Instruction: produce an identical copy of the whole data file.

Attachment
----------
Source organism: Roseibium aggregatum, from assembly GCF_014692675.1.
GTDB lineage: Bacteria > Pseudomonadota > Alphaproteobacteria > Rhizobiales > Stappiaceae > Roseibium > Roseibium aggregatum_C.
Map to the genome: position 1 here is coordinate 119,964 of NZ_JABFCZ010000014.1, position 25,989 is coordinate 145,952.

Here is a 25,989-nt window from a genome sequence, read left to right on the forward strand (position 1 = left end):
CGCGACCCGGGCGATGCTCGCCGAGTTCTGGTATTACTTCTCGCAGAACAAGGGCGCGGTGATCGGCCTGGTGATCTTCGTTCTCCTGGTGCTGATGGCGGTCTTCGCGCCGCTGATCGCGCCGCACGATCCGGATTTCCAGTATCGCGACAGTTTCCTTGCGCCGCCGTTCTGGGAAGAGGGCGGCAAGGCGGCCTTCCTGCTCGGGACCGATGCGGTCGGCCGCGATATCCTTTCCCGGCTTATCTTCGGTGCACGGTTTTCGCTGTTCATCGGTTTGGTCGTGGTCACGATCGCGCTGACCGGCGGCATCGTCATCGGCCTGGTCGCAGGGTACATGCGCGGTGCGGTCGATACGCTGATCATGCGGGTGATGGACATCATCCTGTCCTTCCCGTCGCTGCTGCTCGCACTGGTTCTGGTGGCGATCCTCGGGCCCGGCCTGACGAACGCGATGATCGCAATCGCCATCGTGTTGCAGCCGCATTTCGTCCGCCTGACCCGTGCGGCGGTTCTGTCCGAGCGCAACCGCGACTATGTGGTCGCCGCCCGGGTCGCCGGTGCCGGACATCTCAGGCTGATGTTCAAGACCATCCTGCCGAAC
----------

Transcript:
Source organism: Roseibium aggregatum, from assembly GCF_014692675.1.
GTDB lineage: Bacteria > Pseudomonadota > Alphaproteobacteria > Rhizobiales > Stappiaceae > Roseibium > Roseibium aggregatum_C.
Map to the genome: position 1 here is coordinate 119,964 of NZ_JABFCZ010000014.1, position 25,989 is coordinate 145,952.

Here is a 25,989-nt window from a genome sequence, read left to right on the forward strand (position 1 = left end):
CGCGACCCGGGCGATGCTCGCCGAGTTCTGGTATTACTTCTCGCAGAACAAGGGCGCGGTGATCGGCCTGGTGATCTTCGTTCTCCTGGTGCTGATGGCGGTCTTCGCGCCGCTGATCGCGCCGCACGATCCGGATTTCCAGTATCGCGACAGTTTCCTTGCGCCGCCGTTCTGGGAAGAGGGCGGCAAGGCGGCCTTCCTGCTCGGGACCGATGCGGTCGGCCGCGATATCCTTTCCCGGCTTATCTTCGGTGCACGGTTTTCGCTGTTCATCGGTTTGGTCGTGGTCACGATCGCGCTGACCGGCGGCATCGTCATCGGCCTGGTCGCAGGGTACATGCGCGGTGCGGTCGATACGCTGATCATGCGGGTGATGGACATCATCCTGTCCTTCCCGTCGCTGCTGCTCGCACTGGTTCTGGTGGCGATCCTCGGGCCCGGCCTGACGAACGCGATGATCGCAATCGCCATCGTGTTGCAGCCGCATTTCGTCCGCCTGACCCGTGCGGCGGTTCTGTCCGAGCGCAACCGCGACTATGTGGTCGCCGCCCGGGTCGCCGGTGCCGGACATCTCAGGCTGATGTTCAAGACCATCCTGCCGAAC